Date: Sun, 10 Sep 1995 17:20:05 +0000 From: pat[at]cooky.demon.co.uk (Pat McMurray) Reply-to: sf-lovers-written[at]Rutgers.Edu Subject: John Brunner's Funeral John Brunner's funeral was held at Taunton Deane Crematorium on 6th September 1995 at 3:30PM. There were approximately 50 attendees. It was a non-denominational service, which opened with a small piece of Chinese opera and had gentle background Jazz throughout. It started with a moving oration from Li Yi. "My dear husband John: "It is to my great sorrow at the loss of you. I still believe you were too tired so you fell to sleep little early. I look forward to see you again day by day. "It is very difficult to be a writer's wife, especially such a famous one like you. I was very sorry that my English was not good enough to help you and [I couldn't] finish the book "Muddle Earth" that you dedicated [to me], but I did what I could. You told people at the Worldcon, that you were very proud of your Chinese wife as she is a very good artist. "You said you would never retire. You gave your life to the world, that is why so many people like you. "You took me to a Chinese restaurant. It was the last dinner I enjoyed with you. How can I forget you said to me - "Li Yi I really want to spend my next life with you." "People all over the world were very sad you left us, but we still enjoy your work and enlights the way that we will follow. "The book about China I put in your hand. It's the Christmas gift you gave me, because we wanted to visit China and my family next year. I wish the book can show you the way to my country, let you see Guang Zhou, the city I was born and my family, so you can understand more about our culture. "My family in China will always remember you. "Ebony and Barcis [the dogs] also miss you, they love you. Barcis's leg is complete OK now. "John, my very good husband, I hope we can see again and enjoy together. I shall miss you all my life." Caroline Mullan had been asked to speak by Li Yi. She first encountered John when she read "Stand on Zanzibar". This was a significant book, and remained so. It had led her to a life in which she would meet John, but the book would have been important even if that had not been true. When she finally met him in person at an SF convention she found him wise and witty in conversation as well as in writing. She then quoted some of what was written by others in the memorial issue of the Intersection newsletter. Caroline finished by thanking Li Yi on behalf of the SF Foundation. Chris Bell spoke next and said that John cared for people, and one evidence of this was his lifelong involvement in CND. Martin Hoare thanked John on behalf of Fans Across the World and the European SF Society - two international SF organisations in which he played a very strong part, especially in bringing fans from East and West Europe together even in pre-Glasnost days. The conventions on Jersey and Intersection itself had their strongly pan-European feeling largely thanks to John. Part of his legacy was to unite the fandom of Europe. Christopher Priest spoke next and said he thought how ironic it was that the French nuclear test explosion had happened only a few hours ago. John was the first writer he met, John had a passionate interest in politics and future. John also had a strong sense of humour to accompany this. John was an awesome intellect - not only was his house full of books but the contents were in his head, an amazingly educated man with an esoteric knowledge. John was a cook, a linguist, a traveller, but most of all a friend. Pauline Morgan spoke, she's met John Brunner a quarter of a century ago, first hearing him speak and then finding copies of his books to read! John has left many good memories, many funny memories - he had a wicked sense of humour. He'll be missed, but never forgotten as long as his books are on her shelves. Heidi Lyshol only knew him at conventions. John was very strongly internationalist a member of the international community of fandom. At Intersection John had asked her what her Foreign Legion ribbon was. This ribbon was for Intersection's foreign agents, those from all over the world who'd worked to bring the world of fandom together. Heidi had promised John a Foreign Legion ribbon of his own, but had never seen him again, so she'd come to bring him his ribbon. Crispin Avon had met Li Yi in China and met John at their wedding reception He thanked John for taking care of Li Yi, and Li Yi for loving John. He was sorry not to have met him more often and not to have known him better. Gerard Black had met John while they were in the RAF at Leighton Buzzard in 1954. John took Gerard under his wing giving him many years of friendship. John was a scintillating man and Gerard gave thanks for his hospitality and kindness. A gentle background of jazz played throughout these tributes. Those present at the service included fannish friends, authors, and admirers past and present: Shev Lao, Chris Bell, Chris & Pauline Morgan, Brian Ameringen & Caroline Mullan, David Barrett, Bernie Evans, Tom Abba, Pat McMurray, Jane Judd, Martin Hoare, Christopher Priest, Heidi Lyshol, Leonid Kourits, Jonathon Cowie, Terry Pratchett, Pat Silver, John Harvey, KIM Campbell, Jo Walton , peter pinto, Dave Langford. Also present were John's friends, family and neighbours, including Japanese friends of Li Yi - Masamitsu Sawa and Aki Sawa, Crispin Avon, Anthony and Margaret Wood, Family - Brother and Brother-In-Law, Charles and Verena Charvet (niece and husband), Neighbours - Daphne Blake, Jenny Norris, Doris Blackmore, Margaret Wall Apologies to anyone omitted. Flowers were received from: Chris and Pauline, Jeremy, FoF, Tony and Marina, Charles and Verena, Shev Lao, Daphne and Seymour Blake, Doris and Colin, Sibyla and John, Barbara, Oscar and Martijn (USSG), Rowena, Li Yi's family, Intersection, Barcis and Ebony. Cards and messages were received from all over the world, including a fax from Arthur C. Clarke in Sri Lanka; "I am very sad to hear of the death of John Brunner, whom I had known for so many years. "He was one of the best, yet most underrated, writers. in particular, he foresaw many ofthe promises and problems of today's wired world - particularly clearly in his novel "The Shockwave Rider". He was the first to foresee the computer virus. "I send my sympathy to Li Yi". A reception was then held at John and Li Yi's home to which all those gathered were invited, and where we had the opportunity to met John and Li Yi's dogs, Ebony and Barcis. Li Yi says thank you to all who've sent flowers and cards - she can't write back to all as she couldn't read all the names. Copyright notice: This report may be freely copied via email and/or news to other systems, providing this notice is included. This report with the exception of Li Yi Brunner's oration may be transferred to other media without further permission. Please provide a copy if this is done. Li Yi Brunner's oration is subject to copyright and may not be converted to any other medium without her permission. I will happily forward any such request to her. Fair usage and quotations are allowed. If in doubt please ask. ------------------------------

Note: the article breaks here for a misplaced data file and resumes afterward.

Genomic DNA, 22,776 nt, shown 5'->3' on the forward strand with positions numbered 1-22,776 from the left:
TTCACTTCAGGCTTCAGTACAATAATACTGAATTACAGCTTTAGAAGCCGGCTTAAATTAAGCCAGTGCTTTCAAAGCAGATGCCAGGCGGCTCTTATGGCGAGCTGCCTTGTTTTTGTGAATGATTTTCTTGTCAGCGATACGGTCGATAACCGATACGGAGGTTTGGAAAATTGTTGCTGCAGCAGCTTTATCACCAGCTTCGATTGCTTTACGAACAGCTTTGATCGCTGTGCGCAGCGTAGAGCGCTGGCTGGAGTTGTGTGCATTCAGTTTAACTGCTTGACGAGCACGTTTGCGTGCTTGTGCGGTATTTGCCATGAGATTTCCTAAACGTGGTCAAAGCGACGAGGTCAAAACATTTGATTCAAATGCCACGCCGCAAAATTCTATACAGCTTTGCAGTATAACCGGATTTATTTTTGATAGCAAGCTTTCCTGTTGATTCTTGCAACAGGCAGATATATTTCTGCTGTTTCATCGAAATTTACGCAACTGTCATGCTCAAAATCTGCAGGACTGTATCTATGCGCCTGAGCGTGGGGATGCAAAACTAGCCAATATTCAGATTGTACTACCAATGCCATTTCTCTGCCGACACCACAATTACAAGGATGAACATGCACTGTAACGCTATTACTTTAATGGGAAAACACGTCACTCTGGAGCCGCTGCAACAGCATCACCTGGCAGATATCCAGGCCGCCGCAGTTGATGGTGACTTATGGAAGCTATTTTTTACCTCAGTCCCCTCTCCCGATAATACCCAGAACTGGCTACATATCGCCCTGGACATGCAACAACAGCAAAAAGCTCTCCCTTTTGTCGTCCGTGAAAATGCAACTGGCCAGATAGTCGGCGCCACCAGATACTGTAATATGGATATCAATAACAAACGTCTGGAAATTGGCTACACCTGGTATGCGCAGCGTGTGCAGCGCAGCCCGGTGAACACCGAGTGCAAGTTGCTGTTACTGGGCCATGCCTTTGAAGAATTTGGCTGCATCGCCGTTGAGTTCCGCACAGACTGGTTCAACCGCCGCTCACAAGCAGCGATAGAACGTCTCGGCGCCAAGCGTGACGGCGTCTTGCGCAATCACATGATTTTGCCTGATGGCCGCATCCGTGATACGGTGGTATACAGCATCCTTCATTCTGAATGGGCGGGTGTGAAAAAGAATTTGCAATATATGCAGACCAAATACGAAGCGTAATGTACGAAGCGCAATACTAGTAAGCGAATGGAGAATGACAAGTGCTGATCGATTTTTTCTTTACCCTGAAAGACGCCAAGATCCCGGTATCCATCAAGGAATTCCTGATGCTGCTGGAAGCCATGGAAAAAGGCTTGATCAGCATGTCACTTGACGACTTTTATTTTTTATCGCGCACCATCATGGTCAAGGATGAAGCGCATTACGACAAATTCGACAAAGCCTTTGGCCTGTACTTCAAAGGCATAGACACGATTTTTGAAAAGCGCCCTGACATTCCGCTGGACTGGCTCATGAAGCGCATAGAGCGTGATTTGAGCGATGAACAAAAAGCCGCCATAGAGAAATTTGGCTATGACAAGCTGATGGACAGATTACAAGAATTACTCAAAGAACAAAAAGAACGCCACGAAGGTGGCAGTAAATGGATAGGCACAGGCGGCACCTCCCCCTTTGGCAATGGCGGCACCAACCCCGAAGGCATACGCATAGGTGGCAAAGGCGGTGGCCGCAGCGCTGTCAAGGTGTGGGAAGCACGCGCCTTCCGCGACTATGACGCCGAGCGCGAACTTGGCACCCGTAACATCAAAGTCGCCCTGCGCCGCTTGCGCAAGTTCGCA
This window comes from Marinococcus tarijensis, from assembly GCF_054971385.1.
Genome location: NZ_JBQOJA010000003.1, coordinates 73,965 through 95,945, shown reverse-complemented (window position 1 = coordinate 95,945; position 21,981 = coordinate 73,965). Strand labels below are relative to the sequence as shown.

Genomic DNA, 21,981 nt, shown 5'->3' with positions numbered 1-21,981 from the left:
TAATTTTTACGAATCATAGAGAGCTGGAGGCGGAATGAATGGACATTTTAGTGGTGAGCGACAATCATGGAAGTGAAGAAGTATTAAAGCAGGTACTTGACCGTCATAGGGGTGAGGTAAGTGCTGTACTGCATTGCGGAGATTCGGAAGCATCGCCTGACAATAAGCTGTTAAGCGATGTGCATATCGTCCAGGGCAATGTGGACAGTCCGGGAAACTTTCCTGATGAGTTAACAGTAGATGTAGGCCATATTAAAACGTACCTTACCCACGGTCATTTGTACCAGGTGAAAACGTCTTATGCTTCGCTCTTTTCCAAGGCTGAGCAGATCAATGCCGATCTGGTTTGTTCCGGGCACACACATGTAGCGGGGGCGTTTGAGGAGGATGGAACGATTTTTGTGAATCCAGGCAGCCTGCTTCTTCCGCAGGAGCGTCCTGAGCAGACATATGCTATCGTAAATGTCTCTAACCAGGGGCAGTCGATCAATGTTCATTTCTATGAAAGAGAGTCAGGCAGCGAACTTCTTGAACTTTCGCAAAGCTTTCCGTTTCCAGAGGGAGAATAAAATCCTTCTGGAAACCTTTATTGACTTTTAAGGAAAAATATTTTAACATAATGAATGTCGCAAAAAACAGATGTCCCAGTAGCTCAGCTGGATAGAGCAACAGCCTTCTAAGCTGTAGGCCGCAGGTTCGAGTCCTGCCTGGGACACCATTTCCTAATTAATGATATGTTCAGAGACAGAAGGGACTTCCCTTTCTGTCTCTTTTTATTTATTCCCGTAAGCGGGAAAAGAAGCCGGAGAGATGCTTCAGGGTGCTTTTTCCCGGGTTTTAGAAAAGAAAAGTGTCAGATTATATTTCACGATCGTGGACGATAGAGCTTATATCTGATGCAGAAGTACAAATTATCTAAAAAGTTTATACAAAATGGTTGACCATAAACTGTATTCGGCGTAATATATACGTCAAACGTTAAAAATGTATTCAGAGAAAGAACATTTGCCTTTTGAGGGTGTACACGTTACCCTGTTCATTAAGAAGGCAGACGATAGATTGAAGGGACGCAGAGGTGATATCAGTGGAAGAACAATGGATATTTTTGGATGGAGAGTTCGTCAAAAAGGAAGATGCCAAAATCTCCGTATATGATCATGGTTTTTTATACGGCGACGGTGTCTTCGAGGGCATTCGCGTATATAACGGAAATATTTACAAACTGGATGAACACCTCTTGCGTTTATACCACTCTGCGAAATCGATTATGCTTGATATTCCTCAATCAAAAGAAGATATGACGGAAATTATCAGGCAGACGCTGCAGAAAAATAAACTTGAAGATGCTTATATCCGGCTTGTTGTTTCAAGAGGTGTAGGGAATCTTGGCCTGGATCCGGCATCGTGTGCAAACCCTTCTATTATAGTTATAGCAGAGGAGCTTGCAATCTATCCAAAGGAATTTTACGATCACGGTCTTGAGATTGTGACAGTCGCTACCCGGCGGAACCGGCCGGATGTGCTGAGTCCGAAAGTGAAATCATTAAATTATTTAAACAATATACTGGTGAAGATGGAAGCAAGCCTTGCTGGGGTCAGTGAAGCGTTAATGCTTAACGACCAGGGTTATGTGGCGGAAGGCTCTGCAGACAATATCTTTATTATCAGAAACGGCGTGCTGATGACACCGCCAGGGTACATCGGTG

This post is forwarded from the SFRT on GEnie: Category 39, Topic 4 Message 304 Wed Jun 14, 1995 G.MARTIN15 [GRRM] at 19:02 EDT I have been asked to post the sad news that Roger Zelazny died in St. Vincent's Hospital in Santa Fe early this afternoon, of liver failure brought on by colon/rectal cancer. Jane Lindskold, his beloved friend and companion of this past year, was with him when he died, along with his son Trent, and several of Roger's friends from the SF community. His other children, his son Devon and his daughter Shannon, had sat with him for much of the night. Roger had been fighting the disease with chemotherapy since it was first diagnosed, and the tumor had been in remission for a year, but a few months ago his condition worsened. Roger was an intensely private man, and told only family and a few close friends of his illness. He remained hopeful and optimistic until the last, and was writing right up until a few days ago, and gaming with Jane and his friends from Santa Fe and Albuquerque. He had recently completed an unfinished novel based on a fragment left by Alfred Bester, had done a CD/ROM game with Jane, and was hard at work on a major new science fiction novel, DONNERJACK, which he was extremely excited about. Many of us who knew Roger for a long time, myself included, had never seen him happier or more full of life than he had been during this past year. Roger had expressed the wish that his friends remember him with a party rather than a religious service, and that is indeed what we plan to do. Fred and Joan Saberhagen have kindly donated their home, and a get-together will be held there in the near future. A date and time have not yet been fixed, but I will post details when I have them for those in the New Mexico area. For all the rest of the people who loved Roger and his work, we have been talking about organizing a memorial service/reading/party at one of the major upcoming conventions, most likely the World Fantasy Con in Baltimore. Again, I will post further details when I have them. Roger was a giant, not only one of the finest writers that the genre has ever seen, but the kindlest, gentlest, sweetest man I have ever been fortunate enough to know. We have lost a good one. George R.R. Martin 14 June 1995